The elephant in our room



  • Thomas Hawk
Elephants loom large in the world’s popular culture as symbols of wisdom, strength and memory. From childhood, when a grown-up reads to us from Babar, Horton Hears A Who or The Saggy Baggy Elephant — or when we’re introduced to the cute, giant-eared Dumbo — we absorb the notion that elephants are smart, noble and maybe even a little bit like us. Our familiarity with elephants is one of the things that draw people to zoos and circuses.

Starting today, Ringling Bros. & Barnum and Bailey is in Charlotte for five days. If you’re going, have a great time. I definitely will not be there, though, and it’s because of the elephants.

I used to love circuses and still admire many of the performers. But I can no longer justify paying to see an event that holds great, noble beasts like elephants (or tigers and lions, for that matter) in captivity, simply to entertain humans. In November, Ringling was smacked with the biggest penalty in circus history after its parent company agreed to pay a $270,000 fine and implement stricter compliance training for its circus employees who work with animals. The agreement came after the U.S. Department of Agriculture found Ringling had violated the Animal Welfare Act on 14 occasions between 2007 and August 2011.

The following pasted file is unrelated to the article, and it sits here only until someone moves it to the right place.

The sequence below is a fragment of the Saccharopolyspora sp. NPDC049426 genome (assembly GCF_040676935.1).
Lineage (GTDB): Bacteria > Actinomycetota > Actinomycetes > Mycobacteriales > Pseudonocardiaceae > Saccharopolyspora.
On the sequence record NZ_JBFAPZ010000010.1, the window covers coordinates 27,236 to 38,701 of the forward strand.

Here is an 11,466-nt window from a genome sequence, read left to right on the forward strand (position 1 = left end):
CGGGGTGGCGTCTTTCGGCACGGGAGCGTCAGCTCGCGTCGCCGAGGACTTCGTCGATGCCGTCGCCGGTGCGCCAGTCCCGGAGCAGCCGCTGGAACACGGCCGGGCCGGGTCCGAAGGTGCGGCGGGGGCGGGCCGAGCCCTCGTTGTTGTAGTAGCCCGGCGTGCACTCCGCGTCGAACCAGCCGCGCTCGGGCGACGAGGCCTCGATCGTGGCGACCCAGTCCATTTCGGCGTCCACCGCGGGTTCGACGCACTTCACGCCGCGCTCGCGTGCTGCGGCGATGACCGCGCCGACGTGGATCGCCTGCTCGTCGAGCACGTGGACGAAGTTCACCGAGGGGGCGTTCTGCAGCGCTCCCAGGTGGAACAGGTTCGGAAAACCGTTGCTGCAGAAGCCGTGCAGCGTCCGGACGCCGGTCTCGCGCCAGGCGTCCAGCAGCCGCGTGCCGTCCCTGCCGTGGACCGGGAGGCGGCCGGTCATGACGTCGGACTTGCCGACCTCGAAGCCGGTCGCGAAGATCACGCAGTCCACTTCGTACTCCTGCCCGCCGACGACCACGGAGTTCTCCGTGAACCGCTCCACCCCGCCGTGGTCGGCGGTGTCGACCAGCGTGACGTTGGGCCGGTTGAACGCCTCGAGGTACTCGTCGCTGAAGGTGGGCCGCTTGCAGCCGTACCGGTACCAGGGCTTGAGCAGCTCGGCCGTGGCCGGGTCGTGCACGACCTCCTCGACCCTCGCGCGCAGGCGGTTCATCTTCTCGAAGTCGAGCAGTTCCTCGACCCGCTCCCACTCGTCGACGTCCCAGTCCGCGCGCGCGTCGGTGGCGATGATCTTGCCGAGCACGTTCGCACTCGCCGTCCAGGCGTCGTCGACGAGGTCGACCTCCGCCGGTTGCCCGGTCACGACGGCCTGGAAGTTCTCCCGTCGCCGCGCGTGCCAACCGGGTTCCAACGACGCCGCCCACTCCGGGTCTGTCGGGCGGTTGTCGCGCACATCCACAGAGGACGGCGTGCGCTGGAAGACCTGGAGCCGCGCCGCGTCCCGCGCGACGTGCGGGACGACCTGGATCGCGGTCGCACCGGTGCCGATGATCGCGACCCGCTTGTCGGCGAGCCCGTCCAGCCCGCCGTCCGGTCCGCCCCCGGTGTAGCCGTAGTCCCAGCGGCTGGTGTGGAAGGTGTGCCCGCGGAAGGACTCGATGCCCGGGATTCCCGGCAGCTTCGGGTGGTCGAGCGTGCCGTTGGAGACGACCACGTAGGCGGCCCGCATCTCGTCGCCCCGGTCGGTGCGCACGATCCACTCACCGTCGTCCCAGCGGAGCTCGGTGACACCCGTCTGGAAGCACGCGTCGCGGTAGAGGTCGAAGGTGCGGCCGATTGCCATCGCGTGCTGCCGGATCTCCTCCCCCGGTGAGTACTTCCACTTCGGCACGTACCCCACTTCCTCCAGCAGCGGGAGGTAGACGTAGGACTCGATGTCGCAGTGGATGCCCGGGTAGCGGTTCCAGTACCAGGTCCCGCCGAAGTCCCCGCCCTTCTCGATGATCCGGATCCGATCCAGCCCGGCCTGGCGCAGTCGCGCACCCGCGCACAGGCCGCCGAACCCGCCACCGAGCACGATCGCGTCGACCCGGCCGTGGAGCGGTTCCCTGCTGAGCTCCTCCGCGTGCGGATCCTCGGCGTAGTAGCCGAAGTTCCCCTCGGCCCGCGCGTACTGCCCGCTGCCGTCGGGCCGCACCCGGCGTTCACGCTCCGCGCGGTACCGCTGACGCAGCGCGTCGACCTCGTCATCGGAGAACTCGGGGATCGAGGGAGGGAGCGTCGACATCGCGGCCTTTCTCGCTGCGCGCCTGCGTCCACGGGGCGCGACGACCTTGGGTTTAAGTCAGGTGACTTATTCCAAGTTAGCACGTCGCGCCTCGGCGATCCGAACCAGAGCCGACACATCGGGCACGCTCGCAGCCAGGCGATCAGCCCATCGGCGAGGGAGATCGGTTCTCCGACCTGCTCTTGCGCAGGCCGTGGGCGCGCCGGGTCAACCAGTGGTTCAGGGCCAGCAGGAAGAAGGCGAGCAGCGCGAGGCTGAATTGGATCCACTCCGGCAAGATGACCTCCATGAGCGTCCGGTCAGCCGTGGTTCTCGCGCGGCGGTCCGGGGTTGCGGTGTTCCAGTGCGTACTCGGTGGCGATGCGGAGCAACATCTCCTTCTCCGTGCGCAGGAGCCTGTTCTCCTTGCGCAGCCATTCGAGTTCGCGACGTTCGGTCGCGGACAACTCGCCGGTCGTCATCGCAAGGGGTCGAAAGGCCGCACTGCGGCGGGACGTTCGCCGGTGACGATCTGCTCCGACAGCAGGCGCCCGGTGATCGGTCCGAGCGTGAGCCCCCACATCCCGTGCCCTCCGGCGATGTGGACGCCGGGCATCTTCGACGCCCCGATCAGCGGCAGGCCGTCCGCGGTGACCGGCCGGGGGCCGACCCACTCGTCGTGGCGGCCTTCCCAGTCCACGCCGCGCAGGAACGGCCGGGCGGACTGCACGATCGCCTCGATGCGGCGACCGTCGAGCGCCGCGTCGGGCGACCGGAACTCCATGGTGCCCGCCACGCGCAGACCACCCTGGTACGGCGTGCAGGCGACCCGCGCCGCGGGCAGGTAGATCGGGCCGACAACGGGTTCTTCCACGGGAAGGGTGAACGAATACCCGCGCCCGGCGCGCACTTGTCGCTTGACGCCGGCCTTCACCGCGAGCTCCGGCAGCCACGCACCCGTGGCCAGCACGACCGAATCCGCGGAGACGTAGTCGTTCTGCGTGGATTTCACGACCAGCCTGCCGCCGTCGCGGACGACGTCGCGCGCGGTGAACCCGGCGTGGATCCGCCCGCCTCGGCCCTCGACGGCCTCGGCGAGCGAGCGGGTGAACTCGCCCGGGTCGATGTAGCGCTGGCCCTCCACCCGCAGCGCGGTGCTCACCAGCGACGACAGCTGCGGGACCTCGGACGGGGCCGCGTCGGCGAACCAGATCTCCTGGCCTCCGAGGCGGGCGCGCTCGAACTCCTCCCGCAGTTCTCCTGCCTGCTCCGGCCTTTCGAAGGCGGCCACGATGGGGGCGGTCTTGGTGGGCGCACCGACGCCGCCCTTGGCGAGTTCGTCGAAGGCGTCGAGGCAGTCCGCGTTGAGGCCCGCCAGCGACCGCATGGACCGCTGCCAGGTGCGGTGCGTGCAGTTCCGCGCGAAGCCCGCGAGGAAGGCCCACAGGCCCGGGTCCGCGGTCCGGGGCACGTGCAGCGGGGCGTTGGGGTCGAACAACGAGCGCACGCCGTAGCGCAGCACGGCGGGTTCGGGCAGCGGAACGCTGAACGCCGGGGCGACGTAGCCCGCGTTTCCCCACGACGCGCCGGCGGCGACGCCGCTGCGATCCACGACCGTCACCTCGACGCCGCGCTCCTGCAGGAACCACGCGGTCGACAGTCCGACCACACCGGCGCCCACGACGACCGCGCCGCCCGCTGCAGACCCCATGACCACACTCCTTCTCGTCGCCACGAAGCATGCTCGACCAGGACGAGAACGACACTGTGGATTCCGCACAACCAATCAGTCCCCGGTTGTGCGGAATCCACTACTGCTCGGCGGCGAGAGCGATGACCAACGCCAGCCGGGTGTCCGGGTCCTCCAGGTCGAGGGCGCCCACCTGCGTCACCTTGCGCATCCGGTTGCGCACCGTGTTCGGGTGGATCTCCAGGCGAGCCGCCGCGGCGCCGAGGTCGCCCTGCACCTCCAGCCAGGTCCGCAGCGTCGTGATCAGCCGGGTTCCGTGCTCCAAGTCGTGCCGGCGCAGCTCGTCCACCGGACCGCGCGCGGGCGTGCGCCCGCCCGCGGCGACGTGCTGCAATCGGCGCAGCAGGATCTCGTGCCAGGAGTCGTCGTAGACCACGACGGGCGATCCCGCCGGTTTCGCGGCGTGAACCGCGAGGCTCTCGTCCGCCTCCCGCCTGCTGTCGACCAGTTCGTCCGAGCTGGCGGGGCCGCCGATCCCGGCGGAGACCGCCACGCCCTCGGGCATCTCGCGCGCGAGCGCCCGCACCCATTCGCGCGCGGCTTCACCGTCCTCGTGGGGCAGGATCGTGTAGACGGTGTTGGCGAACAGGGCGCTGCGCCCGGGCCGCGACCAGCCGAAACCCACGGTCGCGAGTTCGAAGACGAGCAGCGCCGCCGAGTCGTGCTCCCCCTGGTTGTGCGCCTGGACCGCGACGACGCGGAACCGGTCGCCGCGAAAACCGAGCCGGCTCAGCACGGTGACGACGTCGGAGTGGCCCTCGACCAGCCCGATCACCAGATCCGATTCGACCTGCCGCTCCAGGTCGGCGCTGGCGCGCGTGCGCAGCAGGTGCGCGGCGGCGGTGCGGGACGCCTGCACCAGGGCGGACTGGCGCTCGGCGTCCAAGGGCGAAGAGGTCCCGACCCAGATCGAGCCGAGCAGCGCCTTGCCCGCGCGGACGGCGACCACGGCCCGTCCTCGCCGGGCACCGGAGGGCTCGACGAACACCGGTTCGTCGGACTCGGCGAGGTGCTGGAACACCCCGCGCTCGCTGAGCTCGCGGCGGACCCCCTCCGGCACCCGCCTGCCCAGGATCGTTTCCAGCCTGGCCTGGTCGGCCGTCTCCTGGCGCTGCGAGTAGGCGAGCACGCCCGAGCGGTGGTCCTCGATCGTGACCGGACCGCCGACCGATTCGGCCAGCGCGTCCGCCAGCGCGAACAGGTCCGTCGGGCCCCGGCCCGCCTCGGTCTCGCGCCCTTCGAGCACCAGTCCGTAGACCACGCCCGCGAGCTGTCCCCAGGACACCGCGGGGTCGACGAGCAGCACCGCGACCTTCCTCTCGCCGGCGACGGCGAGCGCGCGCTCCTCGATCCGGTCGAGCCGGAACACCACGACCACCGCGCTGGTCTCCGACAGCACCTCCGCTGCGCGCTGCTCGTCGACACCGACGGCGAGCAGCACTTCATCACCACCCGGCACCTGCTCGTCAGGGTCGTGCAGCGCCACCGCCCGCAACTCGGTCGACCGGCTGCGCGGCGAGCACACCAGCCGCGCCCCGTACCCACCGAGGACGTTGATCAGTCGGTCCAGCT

Even with better employee training, circus elephants will still be kept in spaces that are far too small for their instinctive needs, which is known to cause the animals great anxiety; and they are taught, through arduous (I would say cruel) training, to perform tricks and get into poses that are completely unnatural to them.

It’s also true that elephants are handled, poked, prodded and struck with sharp bullhooks, which resemble fireplace pokers. In 2009, an animal protection group secretly filmed Ringling elephant handlers who were routinely and repeatedly striking elephants about the head with bullhooks, just before performances, for no apparent reason. (See the video below.)

People opposed to Ringling Bros.’ treatment of its animals plan to protest the circus’ performances at Time Warner Arena while the show is in town. The first protest is today at 5:30 p.m., and others are scheduled through the circus’ Charlotte run. See more on the protests here, and see some of the reasons for the protests here. Meanwhile, here’s the video that played a part in the circus being smacked in court.

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